There are heaps of well-written solutions for interacting with Twitter’s REST API, but most are overly technical for non-developers. We wanted to build something that a disaster response technical team could roll out during a hurricane or major earthquake. So we created a lightweight Node.js program to mine Twitter and serve data that you can host anywhere. Today, we’re tagging our new twitter-server application with v0.1.
Twitter-server v0.1 was designed for simplicity, it has a solid Express.js foundation, serves static files, and is now ready for development.
Serving Dynamic Content Through Static Files
We love static files. They’re cheap to host and easy to maintain. With the proper safeguards, it becomes very difficult to take down your service. Twitter-server is built upon Node.js to serve dynamic content through static files. We decided to go this route because we didn’t want to worry about scaling up and down during a disaster.
To serve content, Twitter-server queries Twitter every 10 seconds or so for a list of updates. This keeps the application within the bounds of Twitter’s API limit. We also avoid the need for the user to sign into Twitter herself. The application can query a list of Twitter users, or do a keyword search.
The search parameters are currently hard-coded in a config file. This provides a foundation for making improvements. Our next step is to attach them to a Google Spreadsheet so they can be changed on the fly.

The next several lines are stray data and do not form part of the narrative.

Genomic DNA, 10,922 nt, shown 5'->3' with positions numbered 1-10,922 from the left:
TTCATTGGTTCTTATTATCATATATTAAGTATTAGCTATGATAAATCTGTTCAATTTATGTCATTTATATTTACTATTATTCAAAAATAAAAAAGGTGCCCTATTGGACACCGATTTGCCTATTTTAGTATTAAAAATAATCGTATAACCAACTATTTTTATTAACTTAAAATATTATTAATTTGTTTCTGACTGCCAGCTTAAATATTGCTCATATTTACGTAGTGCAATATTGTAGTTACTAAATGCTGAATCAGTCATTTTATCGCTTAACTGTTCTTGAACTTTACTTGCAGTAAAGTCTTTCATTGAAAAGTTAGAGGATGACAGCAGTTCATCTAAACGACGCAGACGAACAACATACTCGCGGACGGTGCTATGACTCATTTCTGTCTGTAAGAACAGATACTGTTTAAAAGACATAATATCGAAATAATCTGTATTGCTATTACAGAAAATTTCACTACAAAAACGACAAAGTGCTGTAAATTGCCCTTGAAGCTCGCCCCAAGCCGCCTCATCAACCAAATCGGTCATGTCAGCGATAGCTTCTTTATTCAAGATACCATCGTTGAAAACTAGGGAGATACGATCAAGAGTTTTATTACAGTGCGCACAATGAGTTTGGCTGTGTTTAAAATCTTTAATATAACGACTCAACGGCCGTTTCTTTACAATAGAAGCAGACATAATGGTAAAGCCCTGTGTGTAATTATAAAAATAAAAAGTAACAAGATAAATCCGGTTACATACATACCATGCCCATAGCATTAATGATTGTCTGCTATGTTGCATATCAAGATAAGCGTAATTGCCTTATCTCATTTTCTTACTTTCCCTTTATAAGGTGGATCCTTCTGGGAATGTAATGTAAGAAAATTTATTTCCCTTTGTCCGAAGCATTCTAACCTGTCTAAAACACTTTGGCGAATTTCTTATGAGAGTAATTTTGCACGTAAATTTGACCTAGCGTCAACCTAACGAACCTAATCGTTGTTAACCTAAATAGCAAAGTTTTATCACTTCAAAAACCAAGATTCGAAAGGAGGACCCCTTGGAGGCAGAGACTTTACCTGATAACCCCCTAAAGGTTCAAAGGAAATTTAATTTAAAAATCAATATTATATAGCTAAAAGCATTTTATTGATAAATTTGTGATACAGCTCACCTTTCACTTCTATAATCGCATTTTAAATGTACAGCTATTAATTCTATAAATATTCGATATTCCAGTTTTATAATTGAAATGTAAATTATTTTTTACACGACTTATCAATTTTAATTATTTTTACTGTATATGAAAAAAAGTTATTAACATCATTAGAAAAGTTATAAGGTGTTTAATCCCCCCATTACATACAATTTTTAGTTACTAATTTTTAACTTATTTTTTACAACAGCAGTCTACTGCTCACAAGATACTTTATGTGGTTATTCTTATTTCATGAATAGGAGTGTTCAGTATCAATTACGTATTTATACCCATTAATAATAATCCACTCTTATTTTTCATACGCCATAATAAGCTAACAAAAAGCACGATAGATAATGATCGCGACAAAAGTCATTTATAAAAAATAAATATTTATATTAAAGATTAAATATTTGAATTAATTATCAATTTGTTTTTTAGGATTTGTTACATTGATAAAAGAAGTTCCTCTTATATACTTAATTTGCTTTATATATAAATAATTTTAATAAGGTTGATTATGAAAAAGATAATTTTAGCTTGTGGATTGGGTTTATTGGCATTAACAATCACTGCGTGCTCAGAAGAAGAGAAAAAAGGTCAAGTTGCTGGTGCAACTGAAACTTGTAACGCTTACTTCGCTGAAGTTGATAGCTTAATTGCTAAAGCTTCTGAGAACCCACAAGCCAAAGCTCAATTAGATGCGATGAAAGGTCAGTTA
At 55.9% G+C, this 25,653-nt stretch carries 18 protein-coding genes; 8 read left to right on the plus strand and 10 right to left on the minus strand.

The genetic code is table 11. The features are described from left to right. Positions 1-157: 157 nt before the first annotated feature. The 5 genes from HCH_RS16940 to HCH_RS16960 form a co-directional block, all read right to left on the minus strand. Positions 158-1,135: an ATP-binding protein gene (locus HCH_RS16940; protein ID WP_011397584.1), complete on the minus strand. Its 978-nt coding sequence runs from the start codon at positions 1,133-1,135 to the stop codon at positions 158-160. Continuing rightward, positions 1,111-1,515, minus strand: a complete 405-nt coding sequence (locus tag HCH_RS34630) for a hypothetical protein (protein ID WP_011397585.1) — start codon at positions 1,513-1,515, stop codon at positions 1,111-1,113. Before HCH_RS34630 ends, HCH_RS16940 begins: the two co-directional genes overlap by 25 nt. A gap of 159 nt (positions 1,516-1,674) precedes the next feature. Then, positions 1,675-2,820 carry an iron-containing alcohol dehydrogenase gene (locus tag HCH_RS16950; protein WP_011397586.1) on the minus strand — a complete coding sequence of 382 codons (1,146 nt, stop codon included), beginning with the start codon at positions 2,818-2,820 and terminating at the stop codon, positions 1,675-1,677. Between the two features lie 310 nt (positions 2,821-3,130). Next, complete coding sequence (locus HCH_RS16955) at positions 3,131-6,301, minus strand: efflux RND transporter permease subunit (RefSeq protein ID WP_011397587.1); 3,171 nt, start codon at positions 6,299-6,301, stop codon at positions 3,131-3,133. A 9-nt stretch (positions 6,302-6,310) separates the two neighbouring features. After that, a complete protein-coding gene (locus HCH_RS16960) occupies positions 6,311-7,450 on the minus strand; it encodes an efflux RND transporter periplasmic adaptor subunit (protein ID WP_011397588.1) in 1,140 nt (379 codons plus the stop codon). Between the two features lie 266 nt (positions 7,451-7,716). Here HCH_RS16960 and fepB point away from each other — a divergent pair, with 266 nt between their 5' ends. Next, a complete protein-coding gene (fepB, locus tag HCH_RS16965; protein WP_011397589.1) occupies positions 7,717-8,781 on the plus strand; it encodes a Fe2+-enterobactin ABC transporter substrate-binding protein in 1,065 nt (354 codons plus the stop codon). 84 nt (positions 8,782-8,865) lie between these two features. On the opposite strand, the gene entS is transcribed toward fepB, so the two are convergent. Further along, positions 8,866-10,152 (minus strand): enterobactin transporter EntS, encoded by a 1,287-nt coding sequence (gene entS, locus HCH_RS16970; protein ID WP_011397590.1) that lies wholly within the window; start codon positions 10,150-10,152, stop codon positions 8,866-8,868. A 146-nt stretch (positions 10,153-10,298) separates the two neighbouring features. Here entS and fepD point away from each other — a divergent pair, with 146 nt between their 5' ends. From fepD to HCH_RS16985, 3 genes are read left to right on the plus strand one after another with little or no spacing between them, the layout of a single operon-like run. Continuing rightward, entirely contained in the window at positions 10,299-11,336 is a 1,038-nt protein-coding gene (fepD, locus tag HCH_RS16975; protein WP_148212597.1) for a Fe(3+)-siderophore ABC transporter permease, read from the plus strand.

Once the Node.js application gets its response from Twitter, it spits out a simplified JSON file that is immediately pushed to an Amazon S3 bucket. Since it updates every 10 seconds, it continually over-writes the last file, so when new users visit your page, they get fresh Tweets.
For our purposes, the app lives on a free Amazon EC2 instance, where it happily chugs away. You could host it anywhere though, and of course you don’t need to use S3 either.
All this work has been in collaboration with our friends at ReliefWeb and their upcoming improved API. Look for updates in the coming week and how this Twitter application can be used to track real-time disasters. Twitter-server is also open source, and the code is available on Github for you to use. A good chunk of the codebase is forked from @Kamicut’s Seattle repo, which connects to Twitter’s Streaming API and serves data through Websockets. Join the development!